Complete Property Market Updates of Singapore

April 30, 2008

Sweepstake that draws the plucky opportunist

Filed under: 1 — Propertymarketupdates @ 5:34 am

I DON’T know if the Government knows this. Many first-time buyers of Housing Board flats are treating the balloting system for new units as a chance to strike the lottery.

You can tell them apart from genuine home buyers because they will faithfully put in an application whenever new flats are offered for sale in mature estates.

Occasionally, they may test the waters by applying for flats in new townships but will find excuses to reject them should they be successful in getting a queue number.

Like seasoned 4-D punters, they are undeterred by repeated failures to land the Big Prize – a new flat in much sought-after towns such as Queenstown, Toa Payoh and Telok Blangah.

A colleague’s son has balloted unsuccessfully on more than 10 occasions for flats in mature estates. He’s not compromising, preferring to wait for the next offer of new flats in such estates instead of buying a resale flat or booking a Build-To-Order (BTO) flat under the mainstay programme for new public housing.

BTO flats are less popular as they tend to be in outlying areas like Sengkang.

A desire to live near their parents or workplace is often cited by couples as a reason for wanting a flat in a mature estate. Some even resort to creative ‘threats’, arguing that the Government’s effort to encourage Singaporeans to marry early and have more children is undermined by its failure to provide them with affordable homes in a location of their choice.

I remember feeling incredulous when reading a story in this paper last November, ‘No (HDB flat) = No (wedding)’, in which a couple said they delayed their marriage plans because they could not get a new flat in Ang Mo Kio or Toa Payoh.

‘Were they for real?’ I wondered.

To be sure, some reasons are valid, such as wanting to live near aged parents who are in poor health. But for the majority, I suspect the real reason for being picky boils down to dollars and cents.

Landing a new flat in a mature estate and selling it after five years can yield several hundred thousand dollars in profit. Who would want to give up this once-in-a-lifetime windfall by accepting a flat in a less desirable address?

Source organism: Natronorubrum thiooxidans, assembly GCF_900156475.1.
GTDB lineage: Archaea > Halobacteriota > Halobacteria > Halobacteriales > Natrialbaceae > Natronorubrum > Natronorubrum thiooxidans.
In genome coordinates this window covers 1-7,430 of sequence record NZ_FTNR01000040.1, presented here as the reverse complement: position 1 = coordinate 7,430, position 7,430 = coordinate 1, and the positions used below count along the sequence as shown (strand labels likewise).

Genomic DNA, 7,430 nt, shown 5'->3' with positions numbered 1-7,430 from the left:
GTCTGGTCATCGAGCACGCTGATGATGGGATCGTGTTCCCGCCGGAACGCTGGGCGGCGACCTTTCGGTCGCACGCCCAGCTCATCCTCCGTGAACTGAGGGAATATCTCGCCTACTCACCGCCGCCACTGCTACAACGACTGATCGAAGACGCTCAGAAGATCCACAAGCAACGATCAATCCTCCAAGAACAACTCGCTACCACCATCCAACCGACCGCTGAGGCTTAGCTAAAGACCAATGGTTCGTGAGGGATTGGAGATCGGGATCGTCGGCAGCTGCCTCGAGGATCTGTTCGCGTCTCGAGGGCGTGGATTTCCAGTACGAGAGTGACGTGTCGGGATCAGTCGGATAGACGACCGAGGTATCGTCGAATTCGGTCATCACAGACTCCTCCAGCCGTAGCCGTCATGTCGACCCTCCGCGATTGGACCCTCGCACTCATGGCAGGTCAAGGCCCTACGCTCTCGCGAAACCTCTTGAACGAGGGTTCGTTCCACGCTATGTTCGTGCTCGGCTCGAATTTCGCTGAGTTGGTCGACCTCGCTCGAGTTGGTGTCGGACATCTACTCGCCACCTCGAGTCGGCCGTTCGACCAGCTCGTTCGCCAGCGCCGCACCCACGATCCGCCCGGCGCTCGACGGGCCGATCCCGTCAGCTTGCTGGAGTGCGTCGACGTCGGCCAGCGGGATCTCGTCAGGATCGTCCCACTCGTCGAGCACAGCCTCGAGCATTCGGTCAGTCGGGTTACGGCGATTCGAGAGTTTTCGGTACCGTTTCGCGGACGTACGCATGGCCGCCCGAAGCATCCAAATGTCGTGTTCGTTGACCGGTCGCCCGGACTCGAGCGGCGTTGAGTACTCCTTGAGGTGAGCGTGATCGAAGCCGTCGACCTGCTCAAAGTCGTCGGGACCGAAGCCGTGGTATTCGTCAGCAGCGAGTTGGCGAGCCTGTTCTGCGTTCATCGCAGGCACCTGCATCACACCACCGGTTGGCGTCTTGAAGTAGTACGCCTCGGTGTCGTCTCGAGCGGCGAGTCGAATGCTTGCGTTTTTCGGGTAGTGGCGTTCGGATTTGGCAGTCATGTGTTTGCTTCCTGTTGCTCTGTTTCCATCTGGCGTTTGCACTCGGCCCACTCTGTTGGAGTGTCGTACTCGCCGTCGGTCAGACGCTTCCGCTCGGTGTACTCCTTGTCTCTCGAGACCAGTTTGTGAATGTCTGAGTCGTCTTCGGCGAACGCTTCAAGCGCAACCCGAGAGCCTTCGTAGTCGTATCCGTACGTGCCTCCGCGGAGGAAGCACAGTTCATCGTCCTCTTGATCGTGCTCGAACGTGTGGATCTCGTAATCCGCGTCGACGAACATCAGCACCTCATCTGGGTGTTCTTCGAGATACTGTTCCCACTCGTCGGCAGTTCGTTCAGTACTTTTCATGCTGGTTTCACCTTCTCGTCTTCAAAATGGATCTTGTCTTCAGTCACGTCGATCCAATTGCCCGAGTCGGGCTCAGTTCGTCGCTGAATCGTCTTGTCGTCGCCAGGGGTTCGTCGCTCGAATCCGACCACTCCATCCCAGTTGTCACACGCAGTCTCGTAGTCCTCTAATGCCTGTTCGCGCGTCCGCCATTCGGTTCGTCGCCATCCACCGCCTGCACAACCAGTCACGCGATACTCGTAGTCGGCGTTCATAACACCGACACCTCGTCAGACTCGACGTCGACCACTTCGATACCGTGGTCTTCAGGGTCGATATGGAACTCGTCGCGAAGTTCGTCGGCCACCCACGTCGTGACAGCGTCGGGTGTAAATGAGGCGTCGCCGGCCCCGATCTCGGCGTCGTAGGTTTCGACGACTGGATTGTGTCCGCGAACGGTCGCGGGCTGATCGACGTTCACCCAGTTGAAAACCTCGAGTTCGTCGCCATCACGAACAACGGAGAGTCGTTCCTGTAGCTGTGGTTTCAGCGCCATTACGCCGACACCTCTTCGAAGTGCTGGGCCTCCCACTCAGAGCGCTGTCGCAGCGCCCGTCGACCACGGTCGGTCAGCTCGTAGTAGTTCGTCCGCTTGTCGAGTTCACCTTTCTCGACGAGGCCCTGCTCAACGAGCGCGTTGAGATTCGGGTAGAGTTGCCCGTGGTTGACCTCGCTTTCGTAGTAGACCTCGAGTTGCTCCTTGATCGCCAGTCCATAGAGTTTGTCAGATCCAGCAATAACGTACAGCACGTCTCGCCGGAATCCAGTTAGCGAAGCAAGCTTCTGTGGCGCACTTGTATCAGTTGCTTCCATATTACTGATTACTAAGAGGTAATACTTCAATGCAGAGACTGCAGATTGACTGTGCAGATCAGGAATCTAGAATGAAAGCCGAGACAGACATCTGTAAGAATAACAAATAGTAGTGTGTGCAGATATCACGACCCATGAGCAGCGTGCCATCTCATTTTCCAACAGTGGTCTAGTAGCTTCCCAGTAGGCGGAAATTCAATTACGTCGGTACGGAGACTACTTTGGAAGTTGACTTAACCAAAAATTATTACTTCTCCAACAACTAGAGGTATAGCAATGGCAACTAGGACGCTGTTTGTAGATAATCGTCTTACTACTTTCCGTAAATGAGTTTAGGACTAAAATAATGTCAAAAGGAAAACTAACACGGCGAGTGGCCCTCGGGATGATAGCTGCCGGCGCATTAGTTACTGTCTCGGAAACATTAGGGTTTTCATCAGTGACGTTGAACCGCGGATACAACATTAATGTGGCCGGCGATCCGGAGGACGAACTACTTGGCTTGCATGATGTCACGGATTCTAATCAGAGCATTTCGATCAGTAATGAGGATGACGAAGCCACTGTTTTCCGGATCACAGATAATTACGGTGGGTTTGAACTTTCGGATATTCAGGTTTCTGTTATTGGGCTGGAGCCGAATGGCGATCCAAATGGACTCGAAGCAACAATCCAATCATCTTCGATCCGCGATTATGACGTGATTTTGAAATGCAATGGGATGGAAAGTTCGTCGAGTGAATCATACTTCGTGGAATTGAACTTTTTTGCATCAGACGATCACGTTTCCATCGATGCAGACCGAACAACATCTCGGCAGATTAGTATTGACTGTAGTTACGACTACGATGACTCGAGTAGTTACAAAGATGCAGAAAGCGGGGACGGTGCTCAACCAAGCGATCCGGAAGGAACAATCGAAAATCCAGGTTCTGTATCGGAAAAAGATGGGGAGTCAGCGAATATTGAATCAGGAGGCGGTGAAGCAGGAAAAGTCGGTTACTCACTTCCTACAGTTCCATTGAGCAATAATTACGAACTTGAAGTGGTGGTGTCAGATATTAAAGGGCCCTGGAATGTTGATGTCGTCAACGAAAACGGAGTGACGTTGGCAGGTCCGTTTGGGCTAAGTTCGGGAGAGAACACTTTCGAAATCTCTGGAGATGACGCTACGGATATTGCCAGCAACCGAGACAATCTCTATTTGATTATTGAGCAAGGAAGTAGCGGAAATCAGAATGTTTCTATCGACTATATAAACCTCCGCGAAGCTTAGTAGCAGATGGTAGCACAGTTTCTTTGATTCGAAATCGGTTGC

While the HDB allows upgraders to buy a second new flat, in reality, their chances of doing so are very slim due to priority for first-timers.

Consider this: In 1996, my wife and I bought a five-room flat for $160,000 in Woodlands. In the same month, my parents-in-law balloted successfully for a four-room flat in Holland Village. Coincidentally, the price tag was also about $160,000.

Last December, I sold my flat for $300,000. During that same period, one four-room flat in my in-laws’ block fetched $550,000 while another went for $589,000.

This underlines once again the widely held belief that homes in prime locations appreciate in value faster than those in outlying areas.

Is it any wonder then that many first-timers stubbornly refuse to accept flats other than those in mature estates?

Also, the dice is loaded in their favour. Under the HDB priority scheme, first-time buyers and newly-weds get an extra chance in a future ballot every time they are unsuccessful in selecting a new flat.

Even so, competition is stiff. In February, the HDB received 9,900 applications for 278 surplus new flats in mature towns.

Some ingenuous buyers have tried to exploit the system to improve their chances.

There are anecdotes of first-timers applying for BTO flats they have no intention of taking up in the hope of accelerating their failure rate so as to enjoy a higher chance of success by the time flats in a desirable area are available.

If they are ‘lucky’ and get picked to select a BTO flat, they will just turn it down. After all, there is no penalty.

One couple, shortlisted for a BTO flat in Punggol last year, did not pick a flat despite having more than 400 units to choose from, according to the HDB. They subsequently applied for a BTO project in Yishun and complained publicly when they were not successful.

This lack of deterrence has prompted National Development Minister Mah Bow Tan to ask the HDB to review its application process to discourage such people.

One possible solution is to revert to the Registration for Flats System for BTO flats. Under this, buyers form two queues – one for first-timers and the other for upgraders. The queue for first-timers will move a great deal quicker.

Buyers who reach the head of queues will be invited to pick a flat. If they don’t, they will be considered dropouts and will have to start all over again if they wish to re-apply for a new HDB flat.

As an extra deterrent, the HDB might consider imposing a registration fee on new buyers who join the queue. This can be used to offset the purchase price if they subsequently select a flat.

In the past, the fee was $200 for first-timers and $600 for upgraders, excluding GST.

As for surplus flats in mature estates, the HDB should bar upgraders from buying them since they already have a home. This will leave the field open only to first-timers.

Do away with the complicated system of multiple chances for failed attempts and give all an equal chance in a ballot. After all, you don’t ask Singapore Pools to increase your chance vis-a-vis a novice just because you have not had a winning ticket after years of trying, do you?

As surplus flats are so few and applicants so many, treat them as what they really are – a sweepstake, with prized homes going to the lucky few.


One couple, shortlisted for a BTO flat in Punggol last year, did not pick a flat despite having more than 400 units to choose from, according to the HDB. They subsequently applied for a BTO project in Yishun and complained publicly when they were not successful.

Source : Straits Times – 28 Apr 2008


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